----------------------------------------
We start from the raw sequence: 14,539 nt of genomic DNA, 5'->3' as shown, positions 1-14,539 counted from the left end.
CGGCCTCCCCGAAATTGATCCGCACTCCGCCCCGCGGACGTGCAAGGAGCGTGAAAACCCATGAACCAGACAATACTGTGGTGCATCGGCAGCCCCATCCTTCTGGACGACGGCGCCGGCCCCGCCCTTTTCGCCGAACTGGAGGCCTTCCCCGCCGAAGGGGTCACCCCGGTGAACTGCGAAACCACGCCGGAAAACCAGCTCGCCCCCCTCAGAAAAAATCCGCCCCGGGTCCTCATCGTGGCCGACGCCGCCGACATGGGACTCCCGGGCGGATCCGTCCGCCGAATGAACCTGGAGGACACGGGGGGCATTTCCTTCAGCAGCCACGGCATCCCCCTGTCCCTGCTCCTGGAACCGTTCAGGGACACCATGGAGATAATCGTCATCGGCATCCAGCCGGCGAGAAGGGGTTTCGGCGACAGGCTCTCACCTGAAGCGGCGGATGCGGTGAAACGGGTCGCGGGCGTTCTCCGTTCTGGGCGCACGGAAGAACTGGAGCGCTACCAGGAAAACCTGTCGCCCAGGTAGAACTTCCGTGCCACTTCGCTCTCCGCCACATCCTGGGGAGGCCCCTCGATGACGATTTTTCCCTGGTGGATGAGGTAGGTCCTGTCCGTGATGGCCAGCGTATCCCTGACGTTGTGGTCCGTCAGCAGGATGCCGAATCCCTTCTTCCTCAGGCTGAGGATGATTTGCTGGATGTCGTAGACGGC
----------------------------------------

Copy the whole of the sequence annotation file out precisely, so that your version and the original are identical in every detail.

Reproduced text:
We start from the raw sequence: 14,539 nt of genomic DNA, 5'->3' as shown, positions 1-14,539 counted from the left end.
CGGCCTCCCCGAAATTGATCCGCACTCCGCCCCGCGGACGTGCAAGGAGCGTGAAAACCCATGAACCAGACAATACTGTGGTGCATCGGCAGCCCCATCCTTCTGGACGACGGCGCCGGCCCCGCCCTTTTCGCCGAACTGGAGGCCTTCCCCGCCGAAGGGGTCACCCCGGTGAACTGCGAAACCACGCCGGAAAACCAGCTCGCCCCCCTCAGAAAAAATCCGCCCCGGGTCCTCATCGTGGCCGACGCCGCCGACATGGGACTCCCGGGCGGATCCGTCCGCCGAATGAACCTGGAGGACACGGGGGGCATTTCCTTCAGCAGCCACGGCATCCCCCTGTCCCTGCTCCTGGAACCGTTCAGGGACACCATGGAGATAATCGTCATCGGCATCCAGCCGGCGAGAAGGGGTTTCGGCGACAGGCTCTCACCTGAAGCGGCGGATGCGGTGAAACGGGTCGCGGGCGTTCTCCGTTCTGGGCGCACGGAAGAACTGGAGCGCTACCAGGAAAACCTGTCGCCCAGGTAGAACTTCCGTGCCACTTCGCTCTCCGCCACATCCTGGGGAGGCCCCTCGATGACGATTTTTCCCTGGTGGATGAGGTAGGTCCTGTCCGTGATGGCCAGCGTATCCCTGACGTTGTGGTCCGTCAGCAGGATGCCGAATCCCTTCTTCCTCAGGCTGAGGATGATTTGCTGGATGTCGTAGACGGC